'There will be vouchers to pay for bike maintenance, free cycling training for everyone who wants it, and parking changes to discourage the school run.'
Highway Code reforms
The Government has also announced a consultation on reforms to the Highways Code introducing 'a hierarchy of road users which ensures that those road users who can do the greatest harm have the greatest responsibility to reduce the danger or threat they may pose to others'.
The proposed changes would also clarify 'existing rules on pedestrian priority on pavements and that drivers and riders should give way to pedestrians crossing or waiting to cross the road'.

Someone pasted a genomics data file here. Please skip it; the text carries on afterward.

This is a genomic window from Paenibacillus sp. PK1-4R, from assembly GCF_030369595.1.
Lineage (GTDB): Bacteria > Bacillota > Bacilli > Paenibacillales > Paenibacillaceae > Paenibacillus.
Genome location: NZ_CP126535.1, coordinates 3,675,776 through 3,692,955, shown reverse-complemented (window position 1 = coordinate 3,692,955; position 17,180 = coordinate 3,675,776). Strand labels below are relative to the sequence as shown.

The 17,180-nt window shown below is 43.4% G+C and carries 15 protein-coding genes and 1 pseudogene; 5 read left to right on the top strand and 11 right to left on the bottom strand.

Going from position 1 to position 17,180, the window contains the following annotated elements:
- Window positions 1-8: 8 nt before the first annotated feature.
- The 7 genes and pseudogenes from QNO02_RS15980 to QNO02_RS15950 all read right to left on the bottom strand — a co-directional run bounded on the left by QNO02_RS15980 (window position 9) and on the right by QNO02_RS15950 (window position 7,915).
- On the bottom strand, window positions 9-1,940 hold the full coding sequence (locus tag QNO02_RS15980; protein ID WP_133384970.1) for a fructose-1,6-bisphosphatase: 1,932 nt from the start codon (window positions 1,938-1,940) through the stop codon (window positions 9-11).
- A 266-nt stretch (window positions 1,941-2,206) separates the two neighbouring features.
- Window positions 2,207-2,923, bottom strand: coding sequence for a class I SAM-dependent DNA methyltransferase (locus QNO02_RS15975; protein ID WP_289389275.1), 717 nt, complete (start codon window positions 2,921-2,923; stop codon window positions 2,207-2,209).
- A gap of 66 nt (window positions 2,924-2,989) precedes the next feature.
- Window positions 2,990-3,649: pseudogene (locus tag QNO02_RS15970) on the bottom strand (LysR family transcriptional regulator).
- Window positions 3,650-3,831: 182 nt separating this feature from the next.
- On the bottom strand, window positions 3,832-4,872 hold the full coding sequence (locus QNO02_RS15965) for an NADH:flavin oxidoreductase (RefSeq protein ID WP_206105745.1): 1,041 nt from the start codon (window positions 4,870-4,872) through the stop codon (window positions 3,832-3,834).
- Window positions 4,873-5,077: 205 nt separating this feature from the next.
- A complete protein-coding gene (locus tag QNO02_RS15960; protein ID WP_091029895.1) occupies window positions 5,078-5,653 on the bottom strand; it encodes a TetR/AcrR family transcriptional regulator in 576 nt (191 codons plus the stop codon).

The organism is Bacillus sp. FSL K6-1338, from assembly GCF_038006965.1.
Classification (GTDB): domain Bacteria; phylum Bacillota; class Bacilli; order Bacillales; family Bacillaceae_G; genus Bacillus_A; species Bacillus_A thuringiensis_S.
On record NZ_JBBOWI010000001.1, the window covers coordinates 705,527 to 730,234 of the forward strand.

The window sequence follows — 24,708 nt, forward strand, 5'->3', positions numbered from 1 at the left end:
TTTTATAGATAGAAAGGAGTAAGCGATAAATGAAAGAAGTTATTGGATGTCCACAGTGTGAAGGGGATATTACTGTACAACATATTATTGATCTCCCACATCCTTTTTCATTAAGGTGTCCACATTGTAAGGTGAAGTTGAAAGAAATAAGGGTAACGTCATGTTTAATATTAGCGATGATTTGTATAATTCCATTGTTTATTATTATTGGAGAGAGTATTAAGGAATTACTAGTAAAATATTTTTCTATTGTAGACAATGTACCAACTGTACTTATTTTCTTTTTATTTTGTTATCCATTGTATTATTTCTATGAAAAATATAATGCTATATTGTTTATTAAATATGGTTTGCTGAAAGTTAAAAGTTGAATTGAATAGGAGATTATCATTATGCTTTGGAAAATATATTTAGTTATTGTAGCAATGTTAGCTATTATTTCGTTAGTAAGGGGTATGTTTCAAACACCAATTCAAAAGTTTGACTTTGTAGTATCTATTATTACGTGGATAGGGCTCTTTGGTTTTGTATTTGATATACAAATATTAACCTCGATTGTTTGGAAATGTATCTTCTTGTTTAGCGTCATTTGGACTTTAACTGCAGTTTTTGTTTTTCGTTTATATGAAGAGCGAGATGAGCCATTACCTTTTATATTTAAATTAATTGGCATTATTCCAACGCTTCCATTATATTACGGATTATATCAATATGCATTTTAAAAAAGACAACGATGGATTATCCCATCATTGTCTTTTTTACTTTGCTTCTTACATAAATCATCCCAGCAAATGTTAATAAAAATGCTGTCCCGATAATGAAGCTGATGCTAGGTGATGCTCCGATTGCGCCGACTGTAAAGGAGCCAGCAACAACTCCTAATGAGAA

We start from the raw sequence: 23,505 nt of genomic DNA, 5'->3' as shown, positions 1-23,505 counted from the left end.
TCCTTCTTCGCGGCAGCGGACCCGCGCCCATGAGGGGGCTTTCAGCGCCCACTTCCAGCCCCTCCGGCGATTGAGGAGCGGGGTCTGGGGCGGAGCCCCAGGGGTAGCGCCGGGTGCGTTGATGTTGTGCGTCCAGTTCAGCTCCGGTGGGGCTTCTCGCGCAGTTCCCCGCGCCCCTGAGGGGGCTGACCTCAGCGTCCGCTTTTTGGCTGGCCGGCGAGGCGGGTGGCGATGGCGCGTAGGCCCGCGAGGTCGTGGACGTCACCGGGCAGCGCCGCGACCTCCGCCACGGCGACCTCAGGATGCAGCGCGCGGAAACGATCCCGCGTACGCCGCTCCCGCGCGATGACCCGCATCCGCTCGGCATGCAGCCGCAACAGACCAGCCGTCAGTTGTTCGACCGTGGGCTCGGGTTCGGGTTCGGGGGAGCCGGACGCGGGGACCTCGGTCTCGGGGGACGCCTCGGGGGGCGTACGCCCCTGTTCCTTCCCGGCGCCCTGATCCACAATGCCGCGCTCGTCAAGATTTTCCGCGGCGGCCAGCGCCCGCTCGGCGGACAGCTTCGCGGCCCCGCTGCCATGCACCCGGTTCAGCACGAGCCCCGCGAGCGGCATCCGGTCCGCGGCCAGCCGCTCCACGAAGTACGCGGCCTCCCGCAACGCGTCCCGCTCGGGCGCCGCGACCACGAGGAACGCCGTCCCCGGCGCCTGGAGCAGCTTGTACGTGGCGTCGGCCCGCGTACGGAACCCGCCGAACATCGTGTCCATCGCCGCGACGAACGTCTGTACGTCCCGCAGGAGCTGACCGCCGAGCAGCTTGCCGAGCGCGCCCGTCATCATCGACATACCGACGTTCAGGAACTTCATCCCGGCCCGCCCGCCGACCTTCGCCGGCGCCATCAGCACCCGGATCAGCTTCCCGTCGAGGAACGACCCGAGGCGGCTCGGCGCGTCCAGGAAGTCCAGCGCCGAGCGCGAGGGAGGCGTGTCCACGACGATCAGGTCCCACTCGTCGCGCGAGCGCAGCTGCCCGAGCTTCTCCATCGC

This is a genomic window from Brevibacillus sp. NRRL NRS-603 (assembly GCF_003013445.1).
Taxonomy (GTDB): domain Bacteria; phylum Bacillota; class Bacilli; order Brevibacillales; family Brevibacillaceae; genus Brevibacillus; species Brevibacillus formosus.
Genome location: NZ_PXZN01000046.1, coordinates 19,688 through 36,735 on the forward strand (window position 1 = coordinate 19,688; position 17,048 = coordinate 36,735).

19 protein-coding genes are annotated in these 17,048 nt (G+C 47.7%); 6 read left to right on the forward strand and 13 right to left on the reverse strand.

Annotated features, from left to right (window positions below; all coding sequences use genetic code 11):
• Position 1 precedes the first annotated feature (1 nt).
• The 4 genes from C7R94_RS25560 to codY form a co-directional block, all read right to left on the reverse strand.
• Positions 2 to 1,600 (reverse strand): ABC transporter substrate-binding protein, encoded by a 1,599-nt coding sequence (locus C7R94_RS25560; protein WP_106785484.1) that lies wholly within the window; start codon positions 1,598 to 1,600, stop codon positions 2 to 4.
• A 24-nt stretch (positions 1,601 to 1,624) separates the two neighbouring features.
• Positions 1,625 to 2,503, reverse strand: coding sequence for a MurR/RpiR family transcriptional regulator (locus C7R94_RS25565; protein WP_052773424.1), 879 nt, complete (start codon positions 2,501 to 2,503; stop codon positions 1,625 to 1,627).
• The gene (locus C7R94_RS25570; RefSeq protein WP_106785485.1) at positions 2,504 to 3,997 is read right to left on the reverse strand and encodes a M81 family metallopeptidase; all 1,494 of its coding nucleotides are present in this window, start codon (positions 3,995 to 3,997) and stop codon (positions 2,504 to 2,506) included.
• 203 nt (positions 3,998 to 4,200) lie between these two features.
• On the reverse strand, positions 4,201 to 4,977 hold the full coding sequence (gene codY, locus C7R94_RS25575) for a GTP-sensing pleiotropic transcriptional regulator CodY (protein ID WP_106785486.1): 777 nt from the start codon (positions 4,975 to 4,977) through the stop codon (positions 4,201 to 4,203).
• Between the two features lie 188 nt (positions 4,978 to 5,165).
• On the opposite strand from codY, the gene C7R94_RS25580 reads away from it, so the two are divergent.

And the government plans to establish guidance 'on safe passing distances and speeds when overtaking cyclists or horse riders, and ensuring that they have priority at junctions when travelling straight ahead'.
New driving offences
These rule changes would be supported by the introduction of a new offence of 'causing serious injury by careless, or inconsiderate driving' and an increase to the maximum sentence for causing death by dangerous driving or careless driving when under the influence of drink and drugs.
Cycling for better health
The strategy also sets out plans for the NHS to start prescribing bikes.
The government plans to select several pilot places with poor health and low physical activity rates to deliver personalised care by working through social prescribing in primary care networks to incentivise GPs to prescribe cycling wherever appropriate.
'A stock of cycles would be available to lend, with training, access to cycling groups and peer support; in some cases, if they used them enough, patients would be allowed to keep them,' it said.
A culture shift